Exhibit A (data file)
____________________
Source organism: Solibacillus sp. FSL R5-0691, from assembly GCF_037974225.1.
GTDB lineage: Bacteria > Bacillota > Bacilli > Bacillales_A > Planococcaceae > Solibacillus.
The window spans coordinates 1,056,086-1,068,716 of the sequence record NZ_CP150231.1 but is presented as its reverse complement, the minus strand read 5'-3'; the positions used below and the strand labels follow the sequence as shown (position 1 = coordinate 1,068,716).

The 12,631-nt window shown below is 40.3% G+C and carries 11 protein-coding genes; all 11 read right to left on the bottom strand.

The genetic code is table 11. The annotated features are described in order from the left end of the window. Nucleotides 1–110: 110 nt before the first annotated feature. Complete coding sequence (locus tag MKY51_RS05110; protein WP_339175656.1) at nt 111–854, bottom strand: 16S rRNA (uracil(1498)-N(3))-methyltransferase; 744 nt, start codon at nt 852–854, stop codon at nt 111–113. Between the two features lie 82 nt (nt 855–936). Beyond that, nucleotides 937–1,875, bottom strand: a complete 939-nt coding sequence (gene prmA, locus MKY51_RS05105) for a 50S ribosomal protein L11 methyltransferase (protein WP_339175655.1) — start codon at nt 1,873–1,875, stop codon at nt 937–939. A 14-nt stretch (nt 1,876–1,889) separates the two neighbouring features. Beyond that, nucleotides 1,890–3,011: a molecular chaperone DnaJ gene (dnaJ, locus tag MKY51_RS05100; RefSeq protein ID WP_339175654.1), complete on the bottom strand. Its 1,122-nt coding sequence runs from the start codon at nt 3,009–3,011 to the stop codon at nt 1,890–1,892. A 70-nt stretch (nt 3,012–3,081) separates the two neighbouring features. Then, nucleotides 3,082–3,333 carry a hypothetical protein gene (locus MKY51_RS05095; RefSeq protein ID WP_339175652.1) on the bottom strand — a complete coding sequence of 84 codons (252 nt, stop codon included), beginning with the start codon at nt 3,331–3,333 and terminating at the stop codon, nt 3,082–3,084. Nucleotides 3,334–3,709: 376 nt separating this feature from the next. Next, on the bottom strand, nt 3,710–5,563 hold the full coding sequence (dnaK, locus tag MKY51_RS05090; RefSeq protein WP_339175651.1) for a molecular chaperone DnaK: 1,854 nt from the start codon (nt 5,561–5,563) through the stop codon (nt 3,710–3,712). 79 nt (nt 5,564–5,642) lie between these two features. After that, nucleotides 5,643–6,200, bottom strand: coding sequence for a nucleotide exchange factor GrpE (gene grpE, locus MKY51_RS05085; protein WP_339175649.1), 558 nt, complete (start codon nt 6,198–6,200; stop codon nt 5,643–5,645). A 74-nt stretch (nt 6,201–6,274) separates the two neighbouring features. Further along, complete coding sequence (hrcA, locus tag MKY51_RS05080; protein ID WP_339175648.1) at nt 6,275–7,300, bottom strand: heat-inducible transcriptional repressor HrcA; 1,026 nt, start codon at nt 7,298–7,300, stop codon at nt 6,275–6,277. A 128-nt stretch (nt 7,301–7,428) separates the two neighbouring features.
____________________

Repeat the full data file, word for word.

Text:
Source organism: Solibacillus sp. FSL R5-0691, from assembly GCF_037974225.1.
GTDB lineage: Bacteria > Bacillota > Bacilli > Bacillales_A > Planococcaceae > Solibacillus.
The window spans coordinates 1,056,086-1,068,716 of the sequence record NZ_CP150231.1 but is presented as its reverse complement, the minus strand read 5'-3'; the positions used below and the strand labels follow the sequence as shown (position 1 = coordinate 1,068,716).

The 12,631-nt window shown below is 40.3% G+C and carries 11 protein-coding genes; all 11 read right to left on the bottom strand.

The genetic code is table 11. The annotated features are described in order from the left end of the window. Nucleotides 1–110: 110 nt before the first annotated feature. Complete coding sequence (locus tag MKY51_RS05110; protein WP_339175656.1) at nt 111–854, bottom strand: 16S rRNA (uracil(1498)-N(3))-methyltransferase; 744 nt, start codon at nt 852–854, stop codon at nt 111–113. Between the two features lie 82 nt (nt 855–936). Beyond that, nucleotides 937–1,875, bottom strand: a complete 939-nt coding sequence (gene prmA, locus MKY51_RS05105) for a 50S ribosomal protein L11 methyltransferase (protein WP_339175655.1) — start codon at nt 1,873–1,875, stop codon at nt 937–939. A 14-nt stretch (nt 1,876–1,889) separates the two neighbouring features. Beyond that, nucleotides 1,890–3,011: a molecular chaperone DnaJ gene (dnaJ, locus tag MKY51_RS05100; RefSeq protein ID WP_339175654.1), complete on the bottom strand. Its 1,122-nt coding sequence runs from the start codon at nt 3,009–3,011 to the stop codon at nt 1,890–1,892. A 70-nt stretch (nt 3,012–3,081) separates the two neighbouring features. Then, nucleotides 3,082–3,333 carry a hypothetical protein gene (locus MKY51_RS05095; RefSeq protein ID WP_339175652.1) on the bottom strand — a complete coding sequence of 84 codons (252 nt, stop codon included), beginning with the start codon at nt 3,331–3,333 and terminating at the stop codon, nt 3,082–3,084. Nucleotides 3,334–3,709: 376 nt separating this feature from the next. Next, on the bottom strand, nt 3,710–5,563 hold the full coding sequence (dnaK, locus tag MKY51_RS05090; RefSeq protein WP_339175651.1) for a molecular chaperone DnaK: 1,854 nt from the start codon (nt 5,561–5,563) through the stop codon (nt 3,710–3,712). 79 nt (nt 5,564–5,642) lie between these two features. After that, nucleotides 5,643–6,200, bottom strand: coding sequence for a nucleotide exchange factor GrpE (gene grpE, locus MKY51_RS05085; protein WP_339175649.1), 558 nt, complete (start codon nt 6,198–6,200; stop codon nt 5,643–5,645). A 74-nt stretch (nt 6,201–6,274) separates the two neighbouring features. Further along, complete coding sequence (hrcA, locus tag MKY51_RS05080; protein ID WP_339175648.1) at nt 6,275–7,300, bottom strand: heat-inducible transcriptional repressor HrcA; 1,026 nt, start codon at nt 7,298–7,300, stop codon at nt 6,275–6,277. A 128-nt stretch (nt 7,301–7,428) separates the two neighbouring features.